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  • Current-zero measurements of vacuum circuit breakers interrupting short-line faults

    Publication Year: 2003 , Page(s): 852 - 858
    Cited by:  Papers (8)
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    Current zero measurements are performed during short-line fault interruption tests of vacuum circuit breakers. This switching cycle is characterized by a very steep transient recovery voltage. High-resolution measurements of near current-zero arc current and voltage were carried out. Various reignition modes (occurring between 0 and 75 ms after current zero) were observed due to insufficient arcing time or current in excess of the rated short-circuit breaking current. The relationship between post-arc current/charge, reignition mode, and transient recovery voltage is discussed in this paper. In addition to the "classical" post-arc current, already described in the literature, another "late" post-arc current was observed reaching values up to several tens of amperes after severe thermal arcing stress. All interrupters interrupted at the first or second current zero under the "rated" conditions of short-line fault current and transient recovery voltage. View full abstract»

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  • Numerical simulation of high-current vacuum arcs with an external axial magnetic field

    Publication Year: 2003 , Page(s): 890 - 901
    Cited by:  Papers (57)
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    Numerical simulations are presented for physical behavior and heat flux to the anode of high-current diffuse of arcs as found in vacuum interrupters. The magnetohydrodynamic approach is applied. Of importance is the consideration of energy balance. Heat flux densities to the anode are predicted in the right order of magnitude and essential physical details of the high-current vacuum arc are disclosed. Only at low or no axial magnetic field superimposed externally and low-arc currents, the anode-directed flow of plasma of diffuse arcs reveals supersonic conditions. Otherwise, subsonic conditions exist. In supersonic diffuse arcs, the anode-directed plasma flow is decelerated and highest pressures appear in front of the anode. At subsonic conditions the highest pressure prevails in the cathode region and the pressure gradient drives the flow to the anode. The transition from diffuse to diffuse columnar arc seems to occur when the evaporation rate of metal vapor from the contact surfaces approaches the emission rate of plasma from the body of cathode spots. Diffuse columnar arcs have moderate pressure variations from cathode to anode. With rising plasma density, the energy loss from the emission of electromagnetic radiation increases and can no longer be neglected. View full abstract»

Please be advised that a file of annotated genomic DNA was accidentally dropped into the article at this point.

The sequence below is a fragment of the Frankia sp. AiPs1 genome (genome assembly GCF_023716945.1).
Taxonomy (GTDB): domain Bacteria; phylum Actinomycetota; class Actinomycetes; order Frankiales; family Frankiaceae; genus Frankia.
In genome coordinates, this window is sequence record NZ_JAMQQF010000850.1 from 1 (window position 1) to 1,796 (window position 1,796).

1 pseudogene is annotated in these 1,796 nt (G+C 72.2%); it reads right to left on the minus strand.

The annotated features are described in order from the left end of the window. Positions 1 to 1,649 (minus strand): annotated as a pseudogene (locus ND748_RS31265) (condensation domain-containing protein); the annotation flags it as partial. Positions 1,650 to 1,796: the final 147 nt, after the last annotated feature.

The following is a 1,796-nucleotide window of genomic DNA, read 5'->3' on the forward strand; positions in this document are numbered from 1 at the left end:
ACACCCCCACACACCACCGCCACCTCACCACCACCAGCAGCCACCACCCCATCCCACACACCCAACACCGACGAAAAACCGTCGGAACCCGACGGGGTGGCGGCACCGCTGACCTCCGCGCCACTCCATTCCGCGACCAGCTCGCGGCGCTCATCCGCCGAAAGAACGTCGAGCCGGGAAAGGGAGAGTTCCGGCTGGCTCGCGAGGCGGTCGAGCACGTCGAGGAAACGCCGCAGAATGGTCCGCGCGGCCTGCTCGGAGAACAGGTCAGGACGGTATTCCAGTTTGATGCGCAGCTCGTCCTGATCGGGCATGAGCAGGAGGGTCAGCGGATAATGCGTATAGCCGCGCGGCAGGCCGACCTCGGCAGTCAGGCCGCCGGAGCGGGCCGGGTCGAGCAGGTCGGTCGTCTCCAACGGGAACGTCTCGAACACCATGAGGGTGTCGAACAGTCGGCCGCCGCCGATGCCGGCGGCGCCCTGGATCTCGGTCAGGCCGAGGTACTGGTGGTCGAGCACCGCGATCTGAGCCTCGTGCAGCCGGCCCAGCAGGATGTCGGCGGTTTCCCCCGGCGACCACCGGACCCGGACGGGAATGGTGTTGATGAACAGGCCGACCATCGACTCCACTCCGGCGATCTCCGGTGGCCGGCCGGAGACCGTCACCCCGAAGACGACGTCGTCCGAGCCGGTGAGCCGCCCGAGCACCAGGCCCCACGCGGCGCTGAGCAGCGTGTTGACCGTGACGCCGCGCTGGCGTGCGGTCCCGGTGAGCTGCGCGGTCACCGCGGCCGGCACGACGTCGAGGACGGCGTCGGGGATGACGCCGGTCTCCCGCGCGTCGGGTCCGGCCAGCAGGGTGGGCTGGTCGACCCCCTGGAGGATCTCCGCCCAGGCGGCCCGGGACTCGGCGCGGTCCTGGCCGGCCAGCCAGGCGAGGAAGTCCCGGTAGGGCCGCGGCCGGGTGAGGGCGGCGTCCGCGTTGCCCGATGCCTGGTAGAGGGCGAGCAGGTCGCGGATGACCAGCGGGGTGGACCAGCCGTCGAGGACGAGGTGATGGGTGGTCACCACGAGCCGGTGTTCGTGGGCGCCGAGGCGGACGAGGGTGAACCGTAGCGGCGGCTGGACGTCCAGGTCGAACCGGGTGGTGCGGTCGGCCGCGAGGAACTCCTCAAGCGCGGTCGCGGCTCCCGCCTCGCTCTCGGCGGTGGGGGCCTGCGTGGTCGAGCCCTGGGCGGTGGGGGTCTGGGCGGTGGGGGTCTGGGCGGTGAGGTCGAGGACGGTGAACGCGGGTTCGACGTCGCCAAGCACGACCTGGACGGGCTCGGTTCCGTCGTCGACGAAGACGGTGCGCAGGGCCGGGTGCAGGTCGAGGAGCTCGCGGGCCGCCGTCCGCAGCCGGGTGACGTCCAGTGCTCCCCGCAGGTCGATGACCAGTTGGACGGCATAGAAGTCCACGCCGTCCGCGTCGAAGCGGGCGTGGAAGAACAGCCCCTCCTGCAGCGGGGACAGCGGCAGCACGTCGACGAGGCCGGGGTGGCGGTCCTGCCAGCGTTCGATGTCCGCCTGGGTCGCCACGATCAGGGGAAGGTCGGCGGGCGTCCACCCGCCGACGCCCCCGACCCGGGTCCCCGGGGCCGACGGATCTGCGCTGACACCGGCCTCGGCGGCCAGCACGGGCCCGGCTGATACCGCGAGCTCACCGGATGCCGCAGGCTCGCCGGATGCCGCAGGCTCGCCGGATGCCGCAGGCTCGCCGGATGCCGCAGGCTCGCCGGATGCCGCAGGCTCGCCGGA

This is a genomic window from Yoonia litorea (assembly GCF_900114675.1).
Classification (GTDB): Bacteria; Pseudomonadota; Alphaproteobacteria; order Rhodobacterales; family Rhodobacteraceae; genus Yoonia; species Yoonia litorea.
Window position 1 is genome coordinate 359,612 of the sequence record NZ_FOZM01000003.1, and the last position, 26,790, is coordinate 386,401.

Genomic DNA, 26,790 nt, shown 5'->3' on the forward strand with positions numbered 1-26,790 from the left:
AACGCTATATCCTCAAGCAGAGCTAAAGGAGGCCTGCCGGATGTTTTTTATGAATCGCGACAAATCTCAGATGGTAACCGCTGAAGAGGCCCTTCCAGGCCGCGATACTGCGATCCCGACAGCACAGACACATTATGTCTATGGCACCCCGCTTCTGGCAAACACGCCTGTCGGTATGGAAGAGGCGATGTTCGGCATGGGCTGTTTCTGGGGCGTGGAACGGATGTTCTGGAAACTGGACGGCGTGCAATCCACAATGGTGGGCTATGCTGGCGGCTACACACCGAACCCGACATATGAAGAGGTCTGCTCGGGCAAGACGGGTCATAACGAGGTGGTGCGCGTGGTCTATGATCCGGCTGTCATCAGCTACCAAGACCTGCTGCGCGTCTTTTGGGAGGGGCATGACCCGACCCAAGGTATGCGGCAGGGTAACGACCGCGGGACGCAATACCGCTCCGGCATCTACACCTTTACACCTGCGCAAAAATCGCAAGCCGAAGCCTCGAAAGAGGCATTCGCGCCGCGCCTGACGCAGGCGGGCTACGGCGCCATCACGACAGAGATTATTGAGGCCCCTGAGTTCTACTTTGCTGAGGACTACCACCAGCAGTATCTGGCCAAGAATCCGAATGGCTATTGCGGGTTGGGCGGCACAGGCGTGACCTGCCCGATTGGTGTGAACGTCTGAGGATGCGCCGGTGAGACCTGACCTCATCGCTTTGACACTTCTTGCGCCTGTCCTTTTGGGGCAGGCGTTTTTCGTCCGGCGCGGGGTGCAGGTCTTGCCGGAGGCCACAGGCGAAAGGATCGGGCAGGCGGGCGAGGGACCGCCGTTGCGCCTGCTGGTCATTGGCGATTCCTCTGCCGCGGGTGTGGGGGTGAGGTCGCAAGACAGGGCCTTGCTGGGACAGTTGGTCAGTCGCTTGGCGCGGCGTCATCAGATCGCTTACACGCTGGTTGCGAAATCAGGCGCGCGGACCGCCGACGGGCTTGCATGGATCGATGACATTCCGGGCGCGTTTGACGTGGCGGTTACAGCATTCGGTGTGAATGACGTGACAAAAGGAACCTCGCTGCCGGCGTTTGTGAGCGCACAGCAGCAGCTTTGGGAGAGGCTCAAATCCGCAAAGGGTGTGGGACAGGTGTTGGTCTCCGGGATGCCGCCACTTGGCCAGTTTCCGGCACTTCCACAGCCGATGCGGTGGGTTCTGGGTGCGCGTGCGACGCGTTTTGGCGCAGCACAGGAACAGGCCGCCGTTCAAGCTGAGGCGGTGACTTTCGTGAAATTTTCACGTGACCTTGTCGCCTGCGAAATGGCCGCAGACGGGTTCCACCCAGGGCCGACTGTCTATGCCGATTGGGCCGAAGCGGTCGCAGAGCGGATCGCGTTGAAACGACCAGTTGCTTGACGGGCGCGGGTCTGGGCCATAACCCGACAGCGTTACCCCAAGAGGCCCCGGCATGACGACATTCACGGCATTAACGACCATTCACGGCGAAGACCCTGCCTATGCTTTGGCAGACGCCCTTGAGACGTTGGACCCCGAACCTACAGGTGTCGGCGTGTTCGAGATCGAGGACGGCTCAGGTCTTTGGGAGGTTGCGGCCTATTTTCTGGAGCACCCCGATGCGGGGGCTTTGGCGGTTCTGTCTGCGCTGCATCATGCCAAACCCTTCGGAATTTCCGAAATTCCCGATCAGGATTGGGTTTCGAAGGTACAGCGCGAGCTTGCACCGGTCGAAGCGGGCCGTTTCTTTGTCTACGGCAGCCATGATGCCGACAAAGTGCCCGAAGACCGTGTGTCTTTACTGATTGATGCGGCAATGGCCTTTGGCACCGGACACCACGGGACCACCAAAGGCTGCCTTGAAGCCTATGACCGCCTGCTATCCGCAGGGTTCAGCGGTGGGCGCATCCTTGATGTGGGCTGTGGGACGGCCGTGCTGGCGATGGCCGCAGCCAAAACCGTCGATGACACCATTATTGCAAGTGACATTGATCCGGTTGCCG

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  • A simplified model of the formation of a deep potential well in a vacuum diode

    Publication Year: 2003 , Page(s): 847 - 851
    Cited by:  Papers (8)
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    The nonstationary problem of the formation of a virtual cathode in a diode with an accelerating electric field and a high-current electron beam entering the diode has been solved numerically. As a result, the possibility of the formation of a deep nonstationary potential well in the presence of an electric field in the diode gap has been shown, and a model for the current passage and formation of such a well in an explosive-electron-emission vacuum diode has been proposed. View full abstract»

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  • Characteristics of DC vacuum arc in the transverse axially symmetric magnetic field